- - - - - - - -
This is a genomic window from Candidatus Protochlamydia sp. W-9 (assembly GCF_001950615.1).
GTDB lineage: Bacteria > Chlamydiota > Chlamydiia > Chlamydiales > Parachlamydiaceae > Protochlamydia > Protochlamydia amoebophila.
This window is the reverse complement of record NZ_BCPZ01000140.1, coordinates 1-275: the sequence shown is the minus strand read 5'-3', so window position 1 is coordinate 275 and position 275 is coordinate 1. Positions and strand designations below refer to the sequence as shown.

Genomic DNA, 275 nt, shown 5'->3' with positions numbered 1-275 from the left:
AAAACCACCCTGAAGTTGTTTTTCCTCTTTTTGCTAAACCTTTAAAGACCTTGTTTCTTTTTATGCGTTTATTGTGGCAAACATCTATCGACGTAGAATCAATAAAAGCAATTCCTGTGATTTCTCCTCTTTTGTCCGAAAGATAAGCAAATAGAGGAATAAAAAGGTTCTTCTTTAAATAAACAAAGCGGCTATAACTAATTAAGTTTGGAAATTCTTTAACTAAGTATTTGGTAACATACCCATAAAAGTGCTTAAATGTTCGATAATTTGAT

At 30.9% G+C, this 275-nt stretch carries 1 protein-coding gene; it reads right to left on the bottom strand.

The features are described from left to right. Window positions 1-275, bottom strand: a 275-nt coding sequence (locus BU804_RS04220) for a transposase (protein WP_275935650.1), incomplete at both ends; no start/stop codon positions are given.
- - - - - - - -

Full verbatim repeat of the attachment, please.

This is a genomic window from Candidatus Protochlamydia sp. W-9 (assembly GCF_001950615.1).
GTDB lineage: Bacteria > Chlamydiota > Chlamydiia > Chlamydiales > Parachlamydiaceae > Protochlamydia > Protochlamydia amoebophila.
This window is the reverse complement of record NZ_BCPZ01000140.1, coordinates 1-275: the sequence shown is the minus strand read 5'-3', so window position 1 is coordinate 275 and position 275 is coordinate 1. Positions and strand designations below refer to the sequence as shown.

Genomic DNA, 275 nt, shown 5'->3' with positions numbered 1-275 from the left:
AAAACCACCCTGAAGTTGTTTTTCCTCTTTTTGCTAAACCTTTAAAGACCTTGTTTCTTTTTATGCGTTTATTGTGGCAAACATCTATCGACGTAGAATCAATAAAAGCAATTCCTGTGATTTCTCCTCTTTTGTCCGAAAGATAAGCAAATAGAGGAATAAAAAGGTTCTTCTTTAAATAAACAAAGCGGCTATAACTAATTAAGTTTGGAAATTCTTTAACTAAGTATTTGGTAACATACCCATAAAAGTGCTTAAATGTTCGATAATTTGAT

At 30.9% G+C, this 275-nt stretch carries 1 protein-coding gene; it reads right to left on the bottom strand.

The features are described from left to right. Window positions 1-275, bottom strand: a 275-nt coding sequence (locus BU804_RS04220) for a transposase (protein WP_275935650.1), incomplete at both ends; no start/stop codon positions are given.